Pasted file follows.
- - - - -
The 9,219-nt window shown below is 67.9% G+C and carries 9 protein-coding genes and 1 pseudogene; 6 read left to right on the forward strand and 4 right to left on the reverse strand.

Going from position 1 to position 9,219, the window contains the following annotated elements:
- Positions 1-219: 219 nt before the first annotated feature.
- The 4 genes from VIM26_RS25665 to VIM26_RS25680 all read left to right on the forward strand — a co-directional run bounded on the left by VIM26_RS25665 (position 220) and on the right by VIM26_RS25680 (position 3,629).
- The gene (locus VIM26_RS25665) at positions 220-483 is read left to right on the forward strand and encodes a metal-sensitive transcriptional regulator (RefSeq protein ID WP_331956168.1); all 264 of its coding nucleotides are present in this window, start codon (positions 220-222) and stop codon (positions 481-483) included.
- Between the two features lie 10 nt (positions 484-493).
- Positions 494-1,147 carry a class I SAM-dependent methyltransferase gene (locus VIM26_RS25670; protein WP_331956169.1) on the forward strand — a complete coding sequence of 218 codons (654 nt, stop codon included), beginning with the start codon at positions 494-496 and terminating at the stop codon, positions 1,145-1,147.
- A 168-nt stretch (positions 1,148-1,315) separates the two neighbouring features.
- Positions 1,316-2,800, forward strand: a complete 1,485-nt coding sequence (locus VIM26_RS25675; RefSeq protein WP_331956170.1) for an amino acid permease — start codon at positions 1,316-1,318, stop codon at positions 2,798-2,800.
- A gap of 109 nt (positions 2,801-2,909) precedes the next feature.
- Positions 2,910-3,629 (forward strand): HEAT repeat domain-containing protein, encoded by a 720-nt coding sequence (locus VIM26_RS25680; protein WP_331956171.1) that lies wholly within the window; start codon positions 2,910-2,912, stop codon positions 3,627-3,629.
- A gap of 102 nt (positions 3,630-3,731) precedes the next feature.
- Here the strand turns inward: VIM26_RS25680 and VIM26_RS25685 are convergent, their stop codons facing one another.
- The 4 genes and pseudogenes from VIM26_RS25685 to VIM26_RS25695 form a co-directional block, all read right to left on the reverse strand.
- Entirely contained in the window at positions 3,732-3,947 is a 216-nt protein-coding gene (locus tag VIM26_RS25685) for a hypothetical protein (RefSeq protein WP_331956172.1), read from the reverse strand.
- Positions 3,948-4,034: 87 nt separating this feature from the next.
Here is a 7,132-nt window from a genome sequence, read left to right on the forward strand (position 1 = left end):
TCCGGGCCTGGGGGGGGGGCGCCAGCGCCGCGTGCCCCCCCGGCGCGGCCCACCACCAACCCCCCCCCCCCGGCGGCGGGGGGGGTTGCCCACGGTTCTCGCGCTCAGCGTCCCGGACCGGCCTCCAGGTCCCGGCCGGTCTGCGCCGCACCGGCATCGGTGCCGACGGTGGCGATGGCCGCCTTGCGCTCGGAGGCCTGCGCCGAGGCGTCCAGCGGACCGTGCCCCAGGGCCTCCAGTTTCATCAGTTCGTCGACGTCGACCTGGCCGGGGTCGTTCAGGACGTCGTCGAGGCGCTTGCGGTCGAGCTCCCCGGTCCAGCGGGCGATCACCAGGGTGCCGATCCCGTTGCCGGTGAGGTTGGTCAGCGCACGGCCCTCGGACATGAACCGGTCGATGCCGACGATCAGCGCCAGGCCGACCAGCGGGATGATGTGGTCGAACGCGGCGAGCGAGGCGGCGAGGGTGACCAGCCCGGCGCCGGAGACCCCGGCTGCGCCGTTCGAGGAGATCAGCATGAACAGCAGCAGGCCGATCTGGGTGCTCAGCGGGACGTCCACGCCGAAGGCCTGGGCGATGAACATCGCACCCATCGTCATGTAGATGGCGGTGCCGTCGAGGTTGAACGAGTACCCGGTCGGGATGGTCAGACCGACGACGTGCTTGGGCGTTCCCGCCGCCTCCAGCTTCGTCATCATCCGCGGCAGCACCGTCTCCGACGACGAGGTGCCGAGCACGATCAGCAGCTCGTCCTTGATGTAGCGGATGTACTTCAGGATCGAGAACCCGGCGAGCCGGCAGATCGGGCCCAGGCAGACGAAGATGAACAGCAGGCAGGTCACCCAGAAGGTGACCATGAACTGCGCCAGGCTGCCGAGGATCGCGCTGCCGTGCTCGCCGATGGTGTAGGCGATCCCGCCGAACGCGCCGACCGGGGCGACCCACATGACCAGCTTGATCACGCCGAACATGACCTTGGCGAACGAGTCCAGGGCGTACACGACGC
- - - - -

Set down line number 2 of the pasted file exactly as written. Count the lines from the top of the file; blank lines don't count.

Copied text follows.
Going from position 1 to position 9,219, the window contains the following annotated elements: